Mitchell said she and Councilman Wesson are different enough that she felt she could run and win.

“There’s always speculation about who’s in position, who will run for what seat. I kind of had in my mind some folks might be interested in running for the seat. I really thought about it in terms of skill set and base and who supports us. I thought, ‘If X person runs, maybe I won’t because we have similar backgrounds and experience and a similar base.’ That did not apply to my ultimate opponent. I thought we came from very different backgrounds and a different base of support and different perspectives. I knew it would be competitive, but I was willing to put in the hard work. I think there is a variety of ways to slice because I think there is a gender element. I think there is a generational element. There is this notion of paying your dues and what that means and what that looks like. There is kind of an old school, new-school frame in politics and in power. We’ve seen a number of communities really begin to push and challenge that,” Mitchell said. 

Mitchell is proud to be part of an all-female Board of Supervisors. In the past, the Board was made up of five men who were referred to as the “Five Kings.”

Now, the Board has “Five Queens.”

“First of all, I am so honored and want to thank the voters for entrusting me with this responsibility. The vast majority of my life, it was the five kings. For Kenny Hahn to have held this seat for 40 years is phenomenal. When I close my eyes, I imagine the Board of Supervisors, institutions like Zev Yaroslavsky and Kenny Hahn come to mind immediately. This is an indication of a seat change. Around the passage of Measure J, around the potential shift in our district attorney. I think it is a culture shift away from prosecution and incarceration to a more caring, hopeful, helpful county government. I look forward to being a part of the next generation,” she said.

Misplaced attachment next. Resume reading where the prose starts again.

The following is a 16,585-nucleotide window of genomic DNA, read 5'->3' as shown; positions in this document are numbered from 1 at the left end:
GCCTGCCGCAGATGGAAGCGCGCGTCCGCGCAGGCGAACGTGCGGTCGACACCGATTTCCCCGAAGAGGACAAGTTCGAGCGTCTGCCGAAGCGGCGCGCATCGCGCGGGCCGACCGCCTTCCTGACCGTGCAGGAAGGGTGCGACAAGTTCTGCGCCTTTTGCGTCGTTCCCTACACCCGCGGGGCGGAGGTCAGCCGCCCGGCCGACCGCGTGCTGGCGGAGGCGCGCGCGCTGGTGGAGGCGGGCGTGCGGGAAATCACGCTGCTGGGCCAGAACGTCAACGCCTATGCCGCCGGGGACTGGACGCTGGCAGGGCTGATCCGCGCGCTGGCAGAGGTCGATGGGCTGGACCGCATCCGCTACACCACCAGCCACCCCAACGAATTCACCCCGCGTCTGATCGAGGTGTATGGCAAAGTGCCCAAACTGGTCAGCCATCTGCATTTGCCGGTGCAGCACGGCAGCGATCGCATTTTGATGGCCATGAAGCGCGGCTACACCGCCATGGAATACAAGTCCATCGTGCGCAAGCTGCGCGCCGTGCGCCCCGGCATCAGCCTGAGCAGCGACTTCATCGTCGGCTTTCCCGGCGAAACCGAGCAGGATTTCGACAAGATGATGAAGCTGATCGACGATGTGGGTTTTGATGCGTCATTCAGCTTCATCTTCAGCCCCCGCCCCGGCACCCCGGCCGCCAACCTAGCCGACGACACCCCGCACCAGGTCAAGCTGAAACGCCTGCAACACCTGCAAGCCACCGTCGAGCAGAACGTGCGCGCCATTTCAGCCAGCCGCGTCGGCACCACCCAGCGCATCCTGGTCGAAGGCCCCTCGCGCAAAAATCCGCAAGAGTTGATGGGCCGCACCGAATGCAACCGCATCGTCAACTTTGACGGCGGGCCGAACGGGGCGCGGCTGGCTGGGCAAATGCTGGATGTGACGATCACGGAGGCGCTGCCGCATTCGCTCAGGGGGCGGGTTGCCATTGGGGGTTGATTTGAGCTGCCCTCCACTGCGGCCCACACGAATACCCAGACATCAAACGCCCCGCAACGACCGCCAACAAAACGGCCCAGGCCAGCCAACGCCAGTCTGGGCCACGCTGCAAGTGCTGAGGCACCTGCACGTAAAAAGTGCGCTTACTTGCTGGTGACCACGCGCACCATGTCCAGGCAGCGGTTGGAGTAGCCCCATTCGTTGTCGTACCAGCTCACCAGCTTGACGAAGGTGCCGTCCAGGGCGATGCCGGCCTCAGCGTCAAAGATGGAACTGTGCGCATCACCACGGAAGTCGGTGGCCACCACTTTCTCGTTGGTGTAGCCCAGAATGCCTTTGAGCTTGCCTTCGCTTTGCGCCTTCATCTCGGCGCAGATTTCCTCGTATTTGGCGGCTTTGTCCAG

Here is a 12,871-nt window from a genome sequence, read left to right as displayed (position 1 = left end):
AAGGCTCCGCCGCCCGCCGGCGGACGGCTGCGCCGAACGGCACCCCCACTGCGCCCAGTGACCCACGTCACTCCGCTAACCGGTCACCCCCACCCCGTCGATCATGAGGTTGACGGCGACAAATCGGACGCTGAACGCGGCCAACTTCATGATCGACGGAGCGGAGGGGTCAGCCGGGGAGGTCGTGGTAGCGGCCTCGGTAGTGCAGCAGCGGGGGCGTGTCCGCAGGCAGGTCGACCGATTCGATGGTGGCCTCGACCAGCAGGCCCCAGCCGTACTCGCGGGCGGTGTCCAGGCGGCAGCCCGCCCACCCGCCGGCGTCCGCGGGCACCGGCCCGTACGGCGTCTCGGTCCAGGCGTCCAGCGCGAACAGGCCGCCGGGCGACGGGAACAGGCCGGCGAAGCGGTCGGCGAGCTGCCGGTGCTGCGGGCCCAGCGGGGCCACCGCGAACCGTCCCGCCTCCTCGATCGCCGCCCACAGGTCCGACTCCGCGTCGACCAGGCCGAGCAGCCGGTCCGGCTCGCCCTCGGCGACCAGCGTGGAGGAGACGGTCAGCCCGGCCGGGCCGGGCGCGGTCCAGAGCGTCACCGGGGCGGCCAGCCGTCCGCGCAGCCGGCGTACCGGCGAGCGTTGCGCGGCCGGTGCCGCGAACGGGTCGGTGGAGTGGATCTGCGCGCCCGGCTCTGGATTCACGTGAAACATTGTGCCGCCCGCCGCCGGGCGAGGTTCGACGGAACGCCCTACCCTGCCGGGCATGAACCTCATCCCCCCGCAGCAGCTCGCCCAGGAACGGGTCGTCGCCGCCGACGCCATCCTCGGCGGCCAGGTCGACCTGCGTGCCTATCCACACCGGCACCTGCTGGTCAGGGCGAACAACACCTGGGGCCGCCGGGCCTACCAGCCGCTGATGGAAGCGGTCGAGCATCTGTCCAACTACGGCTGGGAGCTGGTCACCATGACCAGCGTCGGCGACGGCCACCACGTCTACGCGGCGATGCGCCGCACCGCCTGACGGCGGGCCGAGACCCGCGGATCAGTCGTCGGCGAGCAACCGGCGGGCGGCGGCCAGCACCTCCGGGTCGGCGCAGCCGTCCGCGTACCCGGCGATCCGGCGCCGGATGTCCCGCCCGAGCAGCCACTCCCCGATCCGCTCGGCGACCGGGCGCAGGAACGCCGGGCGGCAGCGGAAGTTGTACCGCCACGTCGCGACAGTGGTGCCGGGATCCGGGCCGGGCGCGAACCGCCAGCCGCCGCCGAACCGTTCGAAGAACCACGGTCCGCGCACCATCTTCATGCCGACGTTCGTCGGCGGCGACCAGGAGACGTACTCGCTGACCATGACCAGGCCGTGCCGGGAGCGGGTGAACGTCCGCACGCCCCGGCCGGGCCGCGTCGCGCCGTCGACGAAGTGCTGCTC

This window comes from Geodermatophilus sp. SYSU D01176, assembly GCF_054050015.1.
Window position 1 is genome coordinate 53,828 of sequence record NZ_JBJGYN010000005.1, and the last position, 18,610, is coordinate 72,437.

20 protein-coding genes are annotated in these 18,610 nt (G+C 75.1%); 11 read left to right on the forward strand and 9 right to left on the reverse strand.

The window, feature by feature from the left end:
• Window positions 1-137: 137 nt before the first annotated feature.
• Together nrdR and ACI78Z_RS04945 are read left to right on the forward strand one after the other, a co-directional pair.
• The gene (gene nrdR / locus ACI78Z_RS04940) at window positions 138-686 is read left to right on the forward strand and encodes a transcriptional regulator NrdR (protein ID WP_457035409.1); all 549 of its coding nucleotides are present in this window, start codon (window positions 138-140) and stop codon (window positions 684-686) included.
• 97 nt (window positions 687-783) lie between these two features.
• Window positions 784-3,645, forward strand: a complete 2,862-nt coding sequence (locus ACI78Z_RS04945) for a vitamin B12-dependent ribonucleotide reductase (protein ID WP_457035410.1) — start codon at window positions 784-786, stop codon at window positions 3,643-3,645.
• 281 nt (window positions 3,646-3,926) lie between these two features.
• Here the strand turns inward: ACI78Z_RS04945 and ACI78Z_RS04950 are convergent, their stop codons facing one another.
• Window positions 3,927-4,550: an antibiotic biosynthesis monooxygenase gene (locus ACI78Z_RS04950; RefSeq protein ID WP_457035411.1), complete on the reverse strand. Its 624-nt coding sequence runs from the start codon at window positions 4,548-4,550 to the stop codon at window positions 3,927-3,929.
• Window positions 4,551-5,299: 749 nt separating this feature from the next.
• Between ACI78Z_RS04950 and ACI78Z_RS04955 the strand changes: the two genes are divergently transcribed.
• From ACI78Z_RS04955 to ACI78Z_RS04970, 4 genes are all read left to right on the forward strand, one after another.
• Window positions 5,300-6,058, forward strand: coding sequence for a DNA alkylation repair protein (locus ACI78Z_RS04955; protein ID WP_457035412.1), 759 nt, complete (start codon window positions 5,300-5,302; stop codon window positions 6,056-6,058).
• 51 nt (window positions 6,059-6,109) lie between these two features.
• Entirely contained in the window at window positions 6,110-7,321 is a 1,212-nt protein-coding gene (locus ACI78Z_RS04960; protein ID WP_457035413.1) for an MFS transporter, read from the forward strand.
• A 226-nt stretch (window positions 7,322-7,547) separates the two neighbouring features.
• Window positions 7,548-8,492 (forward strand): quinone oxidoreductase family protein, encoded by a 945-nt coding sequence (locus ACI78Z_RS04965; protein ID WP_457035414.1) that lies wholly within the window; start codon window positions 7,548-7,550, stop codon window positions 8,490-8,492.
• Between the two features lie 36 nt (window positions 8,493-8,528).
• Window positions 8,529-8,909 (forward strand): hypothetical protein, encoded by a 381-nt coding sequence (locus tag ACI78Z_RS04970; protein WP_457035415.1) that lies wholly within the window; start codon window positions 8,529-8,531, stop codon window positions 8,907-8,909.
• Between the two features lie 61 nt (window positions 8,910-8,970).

As a L.A. County Supervisor, Mitchell said she will prioritize navigating the public health and economic pandemic.

“We have to figure out a way to safely and appropriately reopen our schools for our teaching staff, staff, and students, because if we can’t open the schools and parents aren’t confident that their kids are safe, we can’t open our economy fully,” Mitchell said. “People can’t go to work with confidence, so that’s got to be our first priority. Dealing with our unhoused. Making sure that we are continuing to protect those whose current housing is tenuous at best and providing housing to those who are living on the street as quickly and humanely as possible. We have to deal with addiction. We have to deal with mental illness. We have to make sure the economy is thriving so people have jobs. Those are the indicators of truly reducing crime. Then we have to make sure that we stand up government systems so the police can do police work, not social work or mental health crisis intervention work or homeless case manager work. That is not what they signed up for, that is not what they are trained for. If we could stand up these other areas of government, narrow the kind of events that they have to respond to, we will have grown the kind of L.A. County that we all want to call home.”